Parkinsonism and Related Disorders 20 (2014) 1145e1148
Contents lists available at ScienceDirect
Parkinsonism and Related Disorders journal homepage: www.elsevier.com/locate/parkreldis
Montreal Cognitive Assessment for the screening and prediction of cognitive decline in early Parkinson's disease Nagaendran Kandiah a, b, *, Angeline Zhang a, Alvin Rae Cenina a, Wing Lok Au a, b, Nivedita Nadkarni c, Louis Cs Tan a, b a b c
Department of Neurology, National Neuroscience Institute, Singapore Duke-NUS, Graduate Medical School, Singapore Centre for Quantitative Medicine, Duke-NUS, Singapore
a r t i c l e i n f o
a b s t r a c t
Article history: Received 23 April 2014 Received in revised form 12 June 2014 Accepted 4 August 2014
Background: Early diagnosis of cognitive impairment in PD would allow appropriate monitoring and timely intervention to reduce the progression to dementia (PDD). Objective: To study the usefulness of the Montreal Cognitive Assessment (MoCA) in the screening for mild cognitive impairment (PD-MCI) and its predictive utility in determining longitudinal cognitive decline in PD. Methods: Prospective longitudinal study of patients with mild PD. PD-MCI and PDD was diagnosed based on the Movement Disorder taskforce (MDS) criteria. Receiver Operating Characteristic analyses and Cox regression analyses were performed. Results: 95 patients; mean age 66.37 (SD 7.86); mean H&Y score of 1.99 (SD 0.45) were studied. At baseline, 34 patients fulﬁlled the MDS criteria for PD-MCI. MoCA, compared to the MMSE had a high discriminatory power in detecting PD-MCI [Area Under Curve (AUC) of 0.912, p < 0.001]. A MoCA score of 26 provided a sensitivity of 93.1% for the diagnosis of PD-MCI. In the longitudinal cohort over 2 years, baseline MOCA was useful in predicting cognitive decline (AUC of 0.707, p ¼ 0.05). With Cox regression analyses, a 1-point lower score on baseline MoCA was associated with a 34% increased risk of cognitive decline [Hazard ratio (HR) 1.34; 95% CI: 1.03e1.74: p ¼ 0.029]. A baseline MoCA 26 was highly predictive of progressive cognitive decline (HR 3.47, 95% CI: 2.38e5.07; p < 0.01). Conclusions: MoCA is a reliable tool in predicting cognitive decline in early PD. A MoCA score of 26 signiﬁcantly increases the risk for progressive cognitive decline. © 2014 Elsevier Ltd. All rights reserved.
Keywords: Parkinson's disease Dementia Cognitive functions
1. Introduction Mild cognitive impairment in Parkinson Disease (PD-MCI) and dementia (PDD) are highly prevalent and contribute signiﬁcantly to poor quality of life in PD [1,2]. There is growing evidence to demonstrate that even in early PD, there is a high prevalence of cognitive impairment [3e5]. The prevalence of cognitive impairment in early PD has been reported to be as high as 38.2% . It is thus essential that clinicians routinely screen for and manage cognitive impairment in early PD. Its signiﬁcance has been highlighted by various studies and by the Movement Disorders Society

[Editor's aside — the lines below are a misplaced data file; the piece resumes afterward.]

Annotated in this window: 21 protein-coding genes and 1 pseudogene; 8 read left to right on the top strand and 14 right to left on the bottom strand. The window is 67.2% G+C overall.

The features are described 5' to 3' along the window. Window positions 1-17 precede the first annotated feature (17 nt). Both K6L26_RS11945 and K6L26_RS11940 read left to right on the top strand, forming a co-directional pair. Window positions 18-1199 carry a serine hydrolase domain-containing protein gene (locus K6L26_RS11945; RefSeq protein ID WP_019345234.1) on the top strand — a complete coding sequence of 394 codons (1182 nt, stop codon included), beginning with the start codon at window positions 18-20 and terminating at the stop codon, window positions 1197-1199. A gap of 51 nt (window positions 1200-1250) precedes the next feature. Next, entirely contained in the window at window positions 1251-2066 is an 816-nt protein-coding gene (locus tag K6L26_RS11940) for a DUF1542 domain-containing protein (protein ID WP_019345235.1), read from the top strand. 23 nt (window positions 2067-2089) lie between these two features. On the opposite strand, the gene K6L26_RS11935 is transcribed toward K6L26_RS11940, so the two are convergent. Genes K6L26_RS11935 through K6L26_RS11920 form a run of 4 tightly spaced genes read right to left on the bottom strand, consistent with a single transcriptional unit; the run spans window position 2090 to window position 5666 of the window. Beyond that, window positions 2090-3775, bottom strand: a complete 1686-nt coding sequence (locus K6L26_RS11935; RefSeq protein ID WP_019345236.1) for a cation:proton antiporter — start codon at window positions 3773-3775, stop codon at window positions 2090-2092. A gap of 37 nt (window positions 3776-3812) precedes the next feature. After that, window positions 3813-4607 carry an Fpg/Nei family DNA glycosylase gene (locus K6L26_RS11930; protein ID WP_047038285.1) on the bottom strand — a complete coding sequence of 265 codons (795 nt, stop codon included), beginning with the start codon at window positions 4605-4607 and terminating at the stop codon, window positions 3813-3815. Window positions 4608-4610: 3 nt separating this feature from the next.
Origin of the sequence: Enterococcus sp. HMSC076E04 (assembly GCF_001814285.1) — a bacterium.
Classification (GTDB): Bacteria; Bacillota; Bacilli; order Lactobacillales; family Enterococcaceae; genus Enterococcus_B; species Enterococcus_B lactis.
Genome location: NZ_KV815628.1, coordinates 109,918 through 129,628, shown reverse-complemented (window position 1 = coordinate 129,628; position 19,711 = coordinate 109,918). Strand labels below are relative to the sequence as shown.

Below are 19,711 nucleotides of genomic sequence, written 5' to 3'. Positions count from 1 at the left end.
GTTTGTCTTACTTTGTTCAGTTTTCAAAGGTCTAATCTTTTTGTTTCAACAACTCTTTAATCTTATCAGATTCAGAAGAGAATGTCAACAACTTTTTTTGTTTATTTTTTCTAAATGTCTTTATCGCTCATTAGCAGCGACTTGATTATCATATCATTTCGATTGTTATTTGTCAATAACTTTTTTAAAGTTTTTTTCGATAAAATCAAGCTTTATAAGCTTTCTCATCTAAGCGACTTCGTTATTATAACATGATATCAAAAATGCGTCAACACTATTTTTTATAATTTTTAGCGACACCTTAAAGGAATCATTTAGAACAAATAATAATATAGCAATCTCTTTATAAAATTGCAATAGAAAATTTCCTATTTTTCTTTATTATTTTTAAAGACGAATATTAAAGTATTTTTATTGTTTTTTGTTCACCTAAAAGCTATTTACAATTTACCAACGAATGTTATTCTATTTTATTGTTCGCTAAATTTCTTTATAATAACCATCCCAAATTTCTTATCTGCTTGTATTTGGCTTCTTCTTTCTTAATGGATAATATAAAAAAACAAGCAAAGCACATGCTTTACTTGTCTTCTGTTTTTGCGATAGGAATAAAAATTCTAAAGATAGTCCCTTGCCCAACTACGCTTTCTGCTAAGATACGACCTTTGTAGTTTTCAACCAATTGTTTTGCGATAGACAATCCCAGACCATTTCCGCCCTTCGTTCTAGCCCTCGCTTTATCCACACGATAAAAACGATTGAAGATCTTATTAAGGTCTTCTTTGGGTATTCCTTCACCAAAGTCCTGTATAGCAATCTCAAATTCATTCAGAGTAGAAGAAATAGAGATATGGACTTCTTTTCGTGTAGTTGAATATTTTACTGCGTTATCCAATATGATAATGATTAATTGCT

* Corresponding author. National Neuroscience Institute, 11 Jalan Tan Tock Seng, Singapore 308433, Singapore. Tel.: þ65 63577171; fax: þ65 63577137. E-mail address: [email protected]
(N. Kandiah). http://dx.doi.org/10.1016/j.parkreldis.2014.08.002 1353-8020/© 2014 Elsevier Ltd. All rights reserved.
(MDS) Task Force on PD-MCI . Risk factors for cognitive impairment in PD include older age, lower education, worse motor scores, rigidity, postural instability, increased daytime somnolence, and cerebral white matter disease [3,6e9]. Cognitive impairment in PD typically involves multiple domains including episodic memory, executive function, working memory/ attention, visuospatial function and psychomotor speed [5,9e14]. Thorough evaluation of these various domains would require comprehensive neuropsychological evaluations as suggested by the MDS taskforce . However in a routine clinical practice, due to time and manpower constraints, it is often not feasible to perform comprehensive neuropsychological evaluations. In these situations, the availability of short, simple and reliable cognitive screening instruments would allow clinicians to screen for cognitive impairment and initiate early pharmacological and non-pharmacological management. Several screening tests including the mini mental
N. Kandiah et al. / Parkinsonism and Related Disorders 20 (2014) 1145e1148
state examination (MMSE) and Montreal Cognitive Evaluation (MOCA) have been reported to be useful for this purpose. The Montreal Cognitive Assessment (MoCA)  has been previously described as a useful screening tool in PD with good discriminant validity [17,18], good inter-rater and intra-rater reliability , good correlation with a neuropsychological battery , and has no ceiling effect, unlike the MMSE [20,21]. Studies thus far describing the usefulness of the MOCA have been largely cross sectional in nature and the utility of the MOCA in predicting longitudinal cognitive decline has not been fully evaluated. The few longitudinal studies investigating the usefulness of the MoCA, were limited by either lack of clinical diagnosis or by lack of neuropsychological evaluations [22,23]. To study the effectiveness of the MOCA for the screening of PDMCI and in predicting longitudinal cognitive decline in early PD, we performed a prospective longitudinal study of patients with mild PD, supported by clinical evaluation and comprehensive neuropsychological assessment. We hypothesized that the MOCA will be effective as a screening tool for PD-MCI and will also be able to predict cognitive decline in early PD. 2. Methods 2.1. Study participants Patients with mild PD presenting at a tertiary neurology centre were prospectively recruited from August 2011 to March 2012. The diagnosis of PD was made by neurologists trained in movement disorders according to the National Institute of Neurological Disorders and Stroke (NINDS) criteria . Only patients with mild PD, having a Hoehn & Yahr (H&Y) stage